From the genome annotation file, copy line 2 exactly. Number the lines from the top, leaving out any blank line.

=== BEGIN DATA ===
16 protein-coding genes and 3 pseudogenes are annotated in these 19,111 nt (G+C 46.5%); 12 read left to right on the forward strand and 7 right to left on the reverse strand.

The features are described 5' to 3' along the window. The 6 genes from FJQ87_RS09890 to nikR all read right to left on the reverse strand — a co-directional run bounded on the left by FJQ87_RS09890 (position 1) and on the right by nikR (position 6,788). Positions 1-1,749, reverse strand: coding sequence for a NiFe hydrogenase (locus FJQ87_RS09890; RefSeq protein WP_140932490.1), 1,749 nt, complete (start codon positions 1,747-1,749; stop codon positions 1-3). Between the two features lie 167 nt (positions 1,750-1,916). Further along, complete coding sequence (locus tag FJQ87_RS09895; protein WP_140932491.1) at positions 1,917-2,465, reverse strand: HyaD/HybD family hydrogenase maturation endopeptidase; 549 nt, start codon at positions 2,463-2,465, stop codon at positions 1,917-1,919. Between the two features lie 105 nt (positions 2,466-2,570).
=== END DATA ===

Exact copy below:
The features are described 5' to 3' along the window. The 6 genes from FJQ87_RS09890 to nikR all read right to left on the reverse strand — a co-directional run bounded on the left by FJQ87_RS09890 (position 1) and on the right by nikR (position 6,788). Positions 1-1,749, reverse strand: coding sequence for a NiFe hydrogenase (locus FJQ87_RS09890; RefSeq protein WP_140932490.1), 1,749 nt, complete (start codon positions 1,747-1,749; stop codon positions 1-3). Between the two features lie 167 nt (positions 1,750-1,916). Further along, complete coding sequence (locus tag FJQ87_RS09895; protein WP_140932491.1) at positions 1,917-2,465, reverse strand: HyaD/HybD family hydrogenase maturation endopeptidase; 549 nt, start codon at positions 2,463-2,465, stop codon at positions 1,917-1,919. Between the two features lie 105 nt (positions 2,466-2,570).